“I predicted terrorism because I can feel it,” Donald Trump announced this week (exacting publicity and self-praise—who would have predicted that—from the massacre in Paris). “I can feel it like I feel a good location,” he continued, tastefully contrasting mass murder with picking a winning spot for a casino-hotel complex. “I really believe I have an instinct for this kind of thing.”
“Ha ha ha”, said everybody about Trump’s “superpower” of sniffing out terrorism (at least on the rational side of the American electoral brain). But not this writer! On the contrary, when Trump made this declaration, I was in the midst of writing an essay (about two thirds of which follows), on the very subject matter of the Republican front runner’s uncanny, alarmingly accurate instinct.
No shit, I’d even used the word “instinct” seven times (the very seven times that proceed) without having heard Trump use it once himself.
Instinct, then, is an interesting, mysterious quality, and one possessed by most of history’s biggest players. By “biggest players,” I mean those that took advantage of circumstances to seize radical power (as opposed to boring old figurehead-of-the-establishment-type power): the likes of Napoleon, Julius Caesar, Adolf Hitler. Typically, such figures consider themselves possessed of some sort of second sight, a phantom patron (or perhaps “daemon” is the word I’m looking for?) that whispers in their ear (and theirs alone). Hitler, for instance, once told a journalist about how as he stood having a smoke one day behind the trenches during WWI, he heard a voice telling him to move: he did so, and then, having taken a couple of steps, a shell landed right where he’d been standing.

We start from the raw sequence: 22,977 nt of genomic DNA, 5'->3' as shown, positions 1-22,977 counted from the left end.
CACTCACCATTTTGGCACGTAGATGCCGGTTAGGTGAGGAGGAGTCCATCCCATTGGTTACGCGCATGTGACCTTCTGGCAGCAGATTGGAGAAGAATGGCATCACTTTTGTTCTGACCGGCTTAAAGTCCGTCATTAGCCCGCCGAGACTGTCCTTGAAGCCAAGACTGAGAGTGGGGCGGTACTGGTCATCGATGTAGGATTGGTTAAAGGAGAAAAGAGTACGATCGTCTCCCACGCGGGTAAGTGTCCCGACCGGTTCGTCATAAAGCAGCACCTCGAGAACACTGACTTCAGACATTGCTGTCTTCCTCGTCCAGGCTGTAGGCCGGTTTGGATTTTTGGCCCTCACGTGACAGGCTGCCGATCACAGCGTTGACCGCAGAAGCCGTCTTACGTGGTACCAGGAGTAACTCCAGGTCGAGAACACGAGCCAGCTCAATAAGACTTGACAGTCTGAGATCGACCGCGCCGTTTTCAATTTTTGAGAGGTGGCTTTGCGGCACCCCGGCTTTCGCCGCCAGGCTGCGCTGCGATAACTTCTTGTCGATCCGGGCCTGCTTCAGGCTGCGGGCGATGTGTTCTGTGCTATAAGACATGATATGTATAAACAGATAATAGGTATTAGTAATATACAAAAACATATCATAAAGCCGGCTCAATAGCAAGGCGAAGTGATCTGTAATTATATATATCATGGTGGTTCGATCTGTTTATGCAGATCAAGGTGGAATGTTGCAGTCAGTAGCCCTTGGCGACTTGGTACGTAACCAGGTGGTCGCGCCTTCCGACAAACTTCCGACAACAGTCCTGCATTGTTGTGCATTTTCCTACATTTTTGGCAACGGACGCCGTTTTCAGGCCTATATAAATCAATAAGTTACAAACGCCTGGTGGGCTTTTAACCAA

Many of Hitler’s associates remarked upon his incessant monologuing. Indeed, Hitler referred to himself as the “messenger from nothingness.” Neither did Hitler ever write his speeches down—he was winging it, ever loyal to his instincts, which led him from being considered a national laughing stock with shit hair to a position of absolute power.
“I go on my way,” he declared, en route to turning the world inside out, “with the ease of a somnambulist.”
When Trump first lashed out at Megyn Kelly, recall that his chief adviser Roger Stone instantly resigned in dismay, because the billionaire wouldn’t listen to “reason.” And indeed, who doubted that, with his misogynistic and absurd smear against a Fox New personality, Trump hadn’t pitched his campaign off a cliff? Trump’s instinct, however, whispered something else in his ear: that he could get his revenge on Kelly (no small matter to such a tumescent ego) without risking his popularity. This flew in the face of all received wisdom – and yet once again, Trump was absolutely on the money.
It’s happened time and time again.